When you don’t want to practice is sometimes when it’s most important to get on your mat

Yoga is great! I love it so much and it’s a fundamental part of my day and my life.  Most of the time I enjoy practicing and am happy to get on my mat but it’s unrealistic to think that would I always want to practice. Sometimes I don’t.

Most people don’t experience this when they first start practicing as at this point you are still discovering how amazing it is. Obviously, there are times when not practicing is the right choice. If you are ill for instance. Most of the time however, these are the best practices. They are the ones you need and benefit from the most.

Helen practicing a yoga forward bend

Photograph by Nata Moraru

Yoga has a multitude of benefits that go beyond the general improvements in your health and wellbeing. It is a practice that teaches you to connect with yourself, your body and your mind as they are. This can be incredibly transformational but sometimes you don’t want to see things as they are. Sometimes you want to distract yourself from it and this. I guess this is one of the reasons drinking alcohol and watching tv are such popular pastimes.

Ashtanga yoga is traditionally practiced 6 days a week, which is how I practice. This means I practice on good days and bad. I respect that it is not possible or practical for everyone to commit to practicing daily. What is good then is to commit to the days that you do practice so that you don’t just practice when you feel like it. If you do that you miss out on the opportunity to bring your mind back when it’s distracted, to learn to accept your mind even when it’s chaotic, to accept your body when it’s not at it’s best and to give yourself the practice when it needs it most.

Life isn’t always easy and your yoga practice should reflect that. We practice when we are happy, sad, in love, angry, lonely, lost and busy.  Yoga practice isn’t about perfection it’s about being present with whatever you are experiencing at the time.

If my mind is feeling particularly busy, I just take my practice one breath at a time. I let my mind do whatever it is up to. I don’t judge it but whenever it wanders, I just bring it back to my breath. Without fail, in all the years of doing this, I have always been grateful that I practiced.

Do you practice yoga when you don’t want to? How has it helped you?

How accepting life as it is will allow you to experience it more fully

Not all that you experience in life will seem positive. How you deal with it, how you think about it afterwards, how you encode your experiences will determine how positively you feel about them. One definition of suffering is expecting your experience to be different from what it is. Everything occurs in the present moment. There is no past or future, only now, and everything that is possible to exist exists right now. It is only possible for you to experience right now, so whatever is happening, it is important to start by accepting it all for what it is. Failing to accept the present, or actively trying to avoid it, can cause suffering. This is true whether you experience something that is out of your direct control, or just think harshly of yourself, like that you are not living up to your own expectations.

My yoga practice has taught me a lot about this. The other week I went through this process and it was both interesting and transformational for me personally so I thought I would share it here in case you case you can find a way to let it help you redefine your experience of the present into a more positive one.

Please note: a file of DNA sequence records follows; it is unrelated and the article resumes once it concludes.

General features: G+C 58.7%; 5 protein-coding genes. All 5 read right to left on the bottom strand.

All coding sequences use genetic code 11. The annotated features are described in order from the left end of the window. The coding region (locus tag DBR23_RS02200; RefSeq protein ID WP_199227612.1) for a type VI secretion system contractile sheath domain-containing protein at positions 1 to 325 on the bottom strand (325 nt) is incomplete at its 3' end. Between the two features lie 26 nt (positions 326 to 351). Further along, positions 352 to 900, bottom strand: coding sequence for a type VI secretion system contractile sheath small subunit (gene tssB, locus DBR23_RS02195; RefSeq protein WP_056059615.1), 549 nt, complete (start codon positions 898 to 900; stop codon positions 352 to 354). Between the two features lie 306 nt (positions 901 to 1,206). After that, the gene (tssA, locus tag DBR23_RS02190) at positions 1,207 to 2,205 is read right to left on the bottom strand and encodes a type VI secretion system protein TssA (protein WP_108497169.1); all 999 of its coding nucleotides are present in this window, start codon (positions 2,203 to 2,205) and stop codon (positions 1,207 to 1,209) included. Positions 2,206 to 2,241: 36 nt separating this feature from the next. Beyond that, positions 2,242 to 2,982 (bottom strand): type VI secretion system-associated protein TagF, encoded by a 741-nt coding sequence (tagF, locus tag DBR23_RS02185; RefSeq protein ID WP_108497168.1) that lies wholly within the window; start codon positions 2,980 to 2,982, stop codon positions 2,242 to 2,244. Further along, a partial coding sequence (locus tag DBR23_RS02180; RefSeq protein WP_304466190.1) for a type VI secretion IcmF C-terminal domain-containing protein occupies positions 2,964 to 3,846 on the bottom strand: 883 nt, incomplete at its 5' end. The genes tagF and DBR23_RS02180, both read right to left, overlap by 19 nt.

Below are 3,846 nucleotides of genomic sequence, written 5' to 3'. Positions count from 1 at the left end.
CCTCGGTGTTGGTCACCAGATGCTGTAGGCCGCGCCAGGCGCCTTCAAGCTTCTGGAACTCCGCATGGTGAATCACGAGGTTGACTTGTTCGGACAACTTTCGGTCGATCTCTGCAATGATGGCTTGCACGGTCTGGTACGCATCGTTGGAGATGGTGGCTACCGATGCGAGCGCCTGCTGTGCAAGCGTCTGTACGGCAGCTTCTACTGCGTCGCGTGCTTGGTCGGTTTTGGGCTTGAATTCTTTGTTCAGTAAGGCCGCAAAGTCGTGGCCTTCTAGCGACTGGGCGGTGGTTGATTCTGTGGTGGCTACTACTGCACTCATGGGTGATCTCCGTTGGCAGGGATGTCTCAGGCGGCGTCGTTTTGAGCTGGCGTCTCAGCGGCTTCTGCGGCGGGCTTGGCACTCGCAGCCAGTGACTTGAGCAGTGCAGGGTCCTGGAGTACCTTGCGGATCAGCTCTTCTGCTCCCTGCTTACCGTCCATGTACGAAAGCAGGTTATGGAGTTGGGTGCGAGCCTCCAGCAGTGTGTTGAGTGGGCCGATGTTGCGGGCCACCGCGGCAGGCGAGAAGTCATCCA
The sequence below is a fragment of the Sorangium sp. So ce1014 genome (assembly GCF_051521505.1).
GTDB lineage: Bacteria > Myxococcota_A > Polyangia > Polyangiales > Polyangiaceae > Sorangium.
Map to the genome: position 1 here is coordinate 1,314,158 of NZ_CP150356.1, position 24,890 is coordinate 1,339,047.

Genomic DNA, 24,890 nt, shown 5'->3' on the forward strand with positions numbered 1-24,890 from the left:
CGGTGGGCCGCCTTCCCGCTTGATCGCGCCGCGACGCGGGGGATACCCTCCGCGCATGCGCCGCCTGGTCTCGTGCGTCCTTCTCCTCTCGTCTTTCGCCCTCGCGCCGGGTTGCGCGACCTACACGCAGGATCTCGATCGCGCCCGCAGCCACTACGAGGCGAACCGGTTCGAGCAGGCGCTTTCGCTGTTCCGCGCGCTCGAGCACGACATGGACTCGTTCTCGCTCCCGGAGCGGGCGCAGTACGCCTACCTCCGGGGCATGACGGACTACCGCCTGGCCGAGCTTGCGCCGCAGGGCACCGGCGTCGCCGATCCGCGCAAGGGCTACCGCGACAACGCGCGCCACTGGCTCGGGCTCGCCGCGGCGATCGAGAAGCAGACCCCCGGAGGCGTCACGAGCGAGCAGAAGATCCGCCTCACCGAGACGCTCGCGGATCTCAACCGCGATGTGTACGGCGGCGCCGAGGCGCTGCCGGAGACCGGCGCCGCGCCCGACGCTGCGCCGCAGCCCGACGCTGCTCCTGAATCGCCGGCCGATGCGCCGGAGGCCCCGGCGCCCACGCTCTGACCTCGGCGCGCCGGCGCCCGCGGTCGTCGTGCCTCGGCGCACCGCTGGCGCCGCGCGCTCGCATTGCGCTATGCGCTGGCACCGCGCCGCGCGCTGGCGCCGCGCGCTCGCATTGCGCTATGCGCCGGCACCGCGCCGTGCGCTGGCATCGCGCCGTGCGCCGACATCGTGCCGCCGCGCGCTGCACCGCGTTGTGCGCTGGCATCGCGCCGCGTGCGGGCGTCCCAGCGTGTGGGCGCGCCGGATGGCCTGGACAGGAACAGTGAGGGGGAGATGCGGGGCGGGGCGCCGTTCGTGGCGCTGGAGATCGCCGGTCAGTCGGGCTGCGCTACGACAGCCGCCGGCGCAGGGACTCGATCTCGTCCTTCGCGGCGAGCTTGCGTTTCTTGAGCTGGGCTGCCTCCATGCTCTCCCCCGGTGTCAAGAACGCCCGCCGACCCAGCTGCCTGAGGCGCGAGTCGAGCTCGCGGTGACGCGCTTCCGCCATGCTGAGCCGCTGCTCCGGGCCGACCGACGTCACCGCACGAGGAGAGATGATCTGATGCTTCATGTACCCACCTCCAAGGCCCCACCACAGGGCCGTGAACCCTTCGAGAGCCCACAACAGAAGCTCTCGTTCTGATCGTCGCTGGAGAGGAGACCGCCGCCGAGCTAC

The reason yoga can be really transformational in this way is that when we connect with our breath and practice yoga positions with awareness we are practicing being present. This sometimes brings down defenses that we may have set up to help us avoid the present moment. If you have ever had this experience in yoga, you possibly didn’t want to practice that day. This is why a regular consistent practice, however often you personally can mange it is so important. Sometimes it’s the days when you think you don’t want to practice that you stand to gain the most benefit from it.

As I practiced, I noticed I was feeling a bit fed up. I breathed and observed this feeling, and realized that I was frustrated that I was not living up to my own expectations in one specific area of my life. I realized that although I may be able to change the future this is how things stood right now. I learned to accept this real version of myself instead of the one I thought it should be.

I find that as I practice acceptance and move through my practice there is a shift in the feeling. As I accept it, it loses it’s power over me and I become more present and experience it for what it is – and it really isn’t that bad after all.

My next step in this case was to discover how I could work on this aspect of myself. It led to some really positive changes for me. Sometimes you can’t change a problem so accepting it is all that is necessary. As you learn to accept life as it is, you experience each moment more fully and realize how amazing life really is.

Much of this can be simplified in the following Buddhist quote

“If something can be remedied
Why be unhappy about it?
And if there is no remedy for it,
There is still no point in being unhappy.”
Shatideva

How has yoga helped you to accept yourself, just as you are?

A poem about Yoga – Surrendering to Yoga by Helen Aldred

Helen's creative journalWhen I was younger I used to write a lot. As soon as I learnt to write I would love to write creative stories then later as a teenager, poetry.  It was something spontaneous and necessary that was very much a part of me. As a teenager I used to have a book where I would collect quotes and write poetry. I would carry it with me everywhere so that I could always write should the urge hit me. It was by my bed as I slept, it was in my bag at the beach. In recent years I have written creatively less, not due to any conscious decision – I love writing – but it rarely grabs hold of me the way it did when I was younger. I am grateful to blogging for reigniting the writer in me. Recently I decided I would like to write more and I started by buying a beautiful notebook, a special place to journal and share my thoughts.  It is in this book that one morning before my yoga practice I felt moved to write this poem.